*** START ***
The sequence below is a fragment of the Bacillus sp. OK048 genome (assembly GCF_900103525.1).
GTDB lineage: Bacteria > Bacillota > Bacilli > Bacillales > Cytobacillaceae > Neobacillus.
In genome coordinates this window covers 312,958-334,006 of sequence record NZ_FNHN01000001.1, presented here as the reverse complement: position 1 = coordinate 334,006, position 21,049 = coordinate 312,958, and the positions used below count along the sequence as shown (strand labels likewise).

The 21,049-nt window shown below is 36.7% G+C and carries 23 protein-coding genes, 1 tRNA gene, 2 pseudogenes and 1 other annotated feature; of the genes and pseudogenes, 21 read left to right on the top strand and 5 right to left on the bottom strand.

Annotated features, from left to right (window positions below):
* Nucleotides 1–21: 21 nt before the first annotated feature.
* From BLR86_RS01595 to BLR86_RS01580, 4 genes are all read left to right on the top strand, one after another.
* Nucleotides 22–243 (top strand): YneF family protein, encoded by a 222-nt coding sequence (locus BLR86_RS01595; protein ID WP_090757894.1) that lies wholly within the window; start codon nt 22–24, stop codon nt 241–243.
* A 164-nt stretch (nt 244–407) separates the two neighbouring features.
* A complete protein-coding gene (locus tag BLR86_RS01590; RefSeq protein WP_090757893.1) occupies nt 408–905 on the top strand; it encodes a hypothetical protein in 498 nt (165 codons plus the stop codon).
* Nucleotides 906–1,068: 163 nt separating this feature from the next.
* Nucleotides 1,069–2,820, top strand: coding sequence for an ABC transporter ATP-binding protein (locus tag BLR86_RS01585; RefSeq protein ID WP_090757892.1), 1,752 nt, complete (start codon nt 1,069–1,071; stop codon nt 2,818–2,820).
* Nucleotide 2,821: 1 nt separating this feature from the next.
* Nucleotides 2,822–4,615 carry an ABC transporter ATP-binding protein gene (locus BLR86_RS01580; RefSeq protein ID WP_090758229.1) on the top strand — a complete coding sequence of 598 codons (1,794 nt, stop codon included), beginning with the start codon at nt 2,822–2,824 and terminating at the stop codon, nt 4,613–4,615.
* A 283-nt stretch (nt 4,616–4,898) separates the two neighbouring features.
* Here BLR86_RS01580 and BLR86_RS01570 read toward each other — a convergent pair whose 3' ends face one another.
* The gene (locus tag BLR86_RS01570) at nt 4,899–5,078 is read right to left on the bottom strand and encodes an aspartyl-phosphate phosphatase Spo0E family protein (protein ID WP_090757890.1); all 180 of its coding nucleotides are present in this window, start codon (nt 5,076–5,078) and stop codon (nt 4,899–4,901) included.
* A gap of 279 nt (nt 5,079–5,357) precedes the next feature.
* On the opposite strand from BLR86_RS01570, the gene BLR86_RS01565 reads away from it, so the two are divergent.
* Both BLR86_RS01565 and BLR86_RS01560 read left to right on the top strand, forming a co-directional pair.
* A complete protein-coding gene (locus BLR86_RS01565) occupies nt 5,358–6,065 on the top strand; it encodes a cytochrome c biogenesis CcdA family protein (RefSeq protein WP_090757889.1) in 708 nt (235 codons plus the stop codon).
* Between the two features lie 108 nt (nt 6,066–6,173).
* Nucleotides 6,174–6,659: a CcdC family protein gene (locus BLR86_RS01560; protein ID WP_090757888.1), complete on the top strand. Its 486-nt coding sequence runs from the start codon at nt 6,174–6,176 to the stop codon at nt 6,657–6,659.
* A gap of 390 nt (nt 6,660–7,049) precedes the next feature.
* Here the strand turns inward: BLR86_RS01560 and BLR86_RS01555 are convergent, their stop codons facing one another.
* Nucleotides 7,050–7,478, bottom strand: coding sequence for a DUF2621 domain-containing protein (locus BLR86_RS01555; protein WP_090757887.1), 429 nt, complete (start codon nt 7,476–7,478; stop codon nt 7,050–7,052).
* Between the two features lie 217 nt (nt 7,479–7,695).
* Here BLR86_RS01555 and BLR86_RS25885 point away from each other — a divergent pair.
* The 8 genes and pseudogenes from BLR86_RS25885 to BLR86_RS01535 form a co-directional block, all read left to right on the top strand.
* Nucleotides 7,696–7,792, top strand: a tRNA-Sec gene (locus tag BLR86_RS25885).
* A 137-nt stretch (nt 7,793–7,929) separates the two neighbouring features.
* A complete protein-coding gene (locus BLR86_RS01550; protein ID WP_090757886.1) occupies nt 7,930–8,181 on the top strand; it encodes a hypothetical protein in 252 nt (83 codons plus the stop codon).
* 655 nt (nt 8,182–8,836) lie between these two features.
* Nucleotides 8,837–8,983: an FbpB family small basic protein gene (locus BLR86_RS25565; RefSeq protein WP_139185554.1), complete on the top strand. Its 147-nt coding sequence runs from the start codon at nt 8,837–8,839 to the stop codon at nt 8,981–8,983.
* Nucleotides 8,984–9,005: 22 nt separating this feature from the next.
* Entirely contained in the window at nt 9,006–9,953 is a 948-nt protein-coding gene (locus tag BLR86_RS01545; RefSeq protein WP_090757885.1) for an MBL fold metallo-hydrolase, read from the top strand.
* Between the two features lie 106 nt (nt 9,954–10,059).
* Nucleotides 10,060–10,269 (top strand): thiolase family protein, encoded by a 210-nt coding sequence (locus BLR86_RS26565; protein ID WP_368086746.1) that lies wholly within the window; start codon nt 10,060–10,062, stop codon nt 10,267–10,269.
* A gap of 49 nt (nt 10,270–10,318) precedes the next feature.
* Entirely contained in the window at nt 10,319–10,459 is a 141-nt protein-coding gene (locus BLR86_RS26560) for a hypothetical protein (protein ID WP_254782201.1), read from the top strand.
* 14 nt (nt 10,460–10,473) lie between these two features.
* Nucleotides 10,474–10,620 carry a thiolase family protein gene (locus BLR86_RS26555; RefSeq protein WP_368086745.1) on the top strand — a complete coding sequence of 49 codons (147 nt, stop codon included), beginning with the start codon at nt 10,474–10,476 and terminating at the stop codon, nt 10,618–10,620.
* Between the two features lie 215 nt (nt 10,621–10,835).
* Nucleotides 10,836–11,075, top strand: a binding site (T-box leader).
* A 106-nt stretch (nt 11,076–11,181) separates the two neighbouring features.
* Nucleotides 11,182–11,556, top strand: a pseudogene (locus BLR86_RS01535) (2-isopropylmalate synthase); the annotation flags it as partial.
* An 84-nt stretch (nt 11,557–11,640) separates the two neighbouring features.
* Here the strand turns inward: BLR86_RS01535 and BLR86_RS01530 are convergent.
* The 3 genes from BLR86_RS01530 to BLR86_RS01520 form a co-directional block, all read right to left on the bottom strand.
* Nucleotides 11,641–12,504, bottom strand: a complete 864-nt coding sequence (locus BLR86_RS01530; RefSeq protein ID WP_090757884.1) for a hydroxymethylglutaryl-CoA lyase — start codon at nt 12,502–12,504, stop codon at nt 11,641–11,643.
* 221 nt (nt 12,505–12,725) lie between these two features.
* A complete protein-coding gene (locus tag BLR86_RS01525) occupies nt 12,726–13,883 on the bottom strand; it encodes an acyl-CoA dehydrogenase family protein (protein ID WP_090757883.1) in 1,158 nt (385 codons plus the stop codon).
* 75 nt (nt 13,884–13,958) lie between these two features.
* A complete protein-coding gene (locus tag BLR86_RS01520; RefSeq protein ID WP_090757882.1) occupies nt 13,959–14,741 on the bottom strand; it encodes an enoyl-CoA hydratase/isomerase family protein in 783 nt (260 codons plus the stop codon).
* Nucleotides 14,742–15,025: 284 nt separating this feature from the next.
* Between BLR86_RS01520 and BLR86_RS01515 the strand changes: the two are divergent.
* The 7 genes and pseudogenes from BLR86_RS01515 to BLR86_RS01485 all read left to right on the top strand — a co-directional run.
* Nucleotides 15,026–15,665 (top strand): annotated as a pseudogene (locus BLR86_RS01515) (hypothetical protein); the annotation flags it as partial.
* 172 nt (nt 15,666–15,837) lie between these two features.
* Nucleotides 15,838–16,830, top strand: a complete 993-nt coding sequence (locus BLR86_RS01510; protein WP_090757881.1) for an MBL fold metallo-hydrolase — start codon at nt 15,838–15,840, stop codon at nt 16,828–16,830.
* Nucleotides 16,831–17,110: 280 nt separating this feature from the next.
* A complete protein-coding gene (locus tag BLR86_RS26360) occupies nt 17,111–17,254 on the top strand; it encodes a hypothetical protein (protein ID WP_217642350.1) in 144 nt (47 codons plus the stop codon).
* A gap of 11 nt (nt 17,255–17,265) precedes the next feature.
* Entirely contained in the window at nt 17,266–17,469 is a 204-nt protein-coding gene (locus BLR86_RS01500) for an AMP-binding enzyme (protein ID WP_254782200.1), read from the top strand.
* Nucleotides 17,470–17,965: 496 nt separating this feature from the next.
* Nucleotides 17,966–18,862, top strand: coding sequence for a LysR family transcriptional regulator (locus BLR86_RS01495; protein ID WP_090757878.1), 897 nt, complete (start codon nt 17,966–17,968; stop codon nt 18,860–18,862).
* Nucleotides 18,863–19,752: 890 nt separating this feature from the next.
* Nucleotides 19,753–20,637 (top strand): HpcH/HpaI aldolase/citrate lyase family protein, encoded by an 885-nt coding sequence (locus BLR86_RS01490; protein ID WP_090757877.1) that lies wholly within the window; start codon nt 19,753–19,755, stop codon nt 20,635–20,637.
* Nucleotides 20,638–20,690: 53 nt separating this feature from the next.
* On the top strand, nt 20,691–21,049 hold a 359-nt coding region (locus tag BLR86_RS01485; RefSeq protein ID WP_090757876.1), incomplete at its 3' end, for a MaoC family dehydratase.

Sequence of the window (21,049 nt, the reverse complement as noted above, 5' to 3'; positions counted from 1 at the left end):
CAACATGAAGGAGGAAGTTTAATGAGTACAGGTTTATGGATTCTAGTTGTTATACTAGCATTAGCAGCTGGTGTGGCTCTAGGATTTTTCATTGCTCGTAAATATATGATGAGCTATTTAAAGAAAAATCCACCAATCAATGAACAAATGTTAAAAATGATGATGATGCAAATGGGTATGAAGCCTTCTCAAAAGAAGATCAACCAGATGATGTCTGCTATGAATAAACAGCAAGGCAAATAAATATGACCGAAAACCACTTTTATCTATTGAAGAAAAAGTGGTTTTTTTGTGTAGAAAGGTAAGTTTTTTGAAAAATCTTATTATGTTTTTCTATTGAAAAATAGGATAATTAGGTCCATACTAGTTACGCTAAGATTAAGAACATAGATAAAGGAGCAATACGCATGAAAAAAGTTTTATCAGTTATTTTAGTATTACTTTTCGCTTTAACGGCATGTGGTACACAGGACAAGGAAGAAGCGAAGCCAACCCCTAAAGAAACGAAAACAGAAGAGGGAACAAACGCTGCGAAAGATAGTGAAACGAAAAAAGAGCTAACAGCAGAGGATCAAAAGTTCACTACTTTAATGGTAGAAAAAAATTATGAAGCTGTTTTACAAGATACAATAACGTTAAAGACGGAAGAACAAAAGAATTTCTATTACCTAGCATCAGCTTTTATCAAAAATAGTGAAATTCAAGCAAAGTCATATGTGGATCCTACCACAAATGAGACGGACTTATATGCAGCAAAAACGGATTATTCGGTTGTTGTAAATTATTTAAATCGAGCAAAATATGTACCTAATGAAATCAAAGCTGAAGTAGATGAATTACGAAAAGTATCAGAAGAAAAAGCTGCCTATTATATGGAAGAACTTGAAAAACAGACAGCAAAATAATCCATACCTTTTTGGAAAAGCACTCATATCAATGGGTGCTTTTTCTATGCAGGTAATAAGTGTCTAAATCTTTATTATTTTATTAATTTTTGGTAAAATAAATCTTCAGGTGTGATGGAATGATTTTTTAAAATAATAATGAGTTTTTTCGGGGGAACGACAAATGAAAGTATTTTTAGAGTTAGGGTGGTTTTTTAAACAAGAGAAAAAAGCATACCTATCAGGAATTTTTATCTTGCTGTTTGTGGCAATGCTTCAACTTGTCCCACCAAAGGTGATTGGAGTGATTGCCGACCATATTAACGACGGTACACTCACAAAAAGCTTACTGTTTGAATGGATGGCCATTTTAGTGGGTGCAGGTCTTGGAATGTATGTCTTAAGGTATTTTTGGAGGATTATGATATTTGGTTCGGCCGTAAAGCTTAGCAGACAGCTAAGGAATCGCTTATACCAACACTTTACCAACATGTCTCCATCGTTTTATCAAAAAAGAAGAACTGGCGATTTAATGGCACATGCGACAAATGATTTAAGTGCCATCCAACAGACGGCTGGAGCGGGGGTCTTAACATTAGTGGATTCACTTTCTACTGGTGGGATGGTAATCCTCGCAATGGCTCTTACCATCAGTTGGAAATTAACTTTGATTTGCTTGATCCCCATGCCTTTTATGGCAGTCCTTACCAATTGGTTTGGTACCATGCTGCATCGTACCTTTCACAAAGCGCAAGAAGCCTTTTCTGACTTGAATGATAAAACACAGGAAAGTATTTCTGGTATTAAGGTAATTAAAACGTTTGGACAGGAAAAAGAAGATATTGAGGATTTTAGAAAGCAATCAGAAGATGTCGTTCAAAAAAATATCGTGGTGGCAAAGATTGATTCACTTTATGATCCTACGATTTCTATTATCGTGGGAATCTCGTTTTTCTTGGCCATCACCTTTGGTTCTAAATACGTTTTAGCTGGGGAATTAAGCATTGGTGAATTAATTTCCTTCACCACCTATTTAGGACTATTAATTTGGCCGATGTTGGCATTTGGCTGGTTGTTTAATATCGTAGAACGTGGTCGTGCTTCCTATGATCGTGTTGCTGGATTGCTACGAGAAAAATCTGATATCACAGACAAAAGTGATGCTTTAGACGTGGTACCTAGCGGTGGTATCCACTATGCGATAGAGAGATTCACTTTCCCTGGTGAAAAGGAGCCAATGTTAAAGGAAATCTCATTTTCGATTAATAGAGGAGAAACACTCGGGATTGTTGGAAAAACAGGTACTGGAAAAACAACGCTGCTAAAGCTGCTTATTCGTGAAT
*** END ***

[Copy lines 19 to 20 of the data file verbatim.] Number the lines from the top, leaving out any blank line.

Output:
* On the opposite strand from BLR86_RS01570, the gene BLR86_RS01565 reads away from it, so the two are divergent.
* Both BLR86_RS01565 and BLR86_RS01560 read left to right on the top strand, forming a co-directional pair.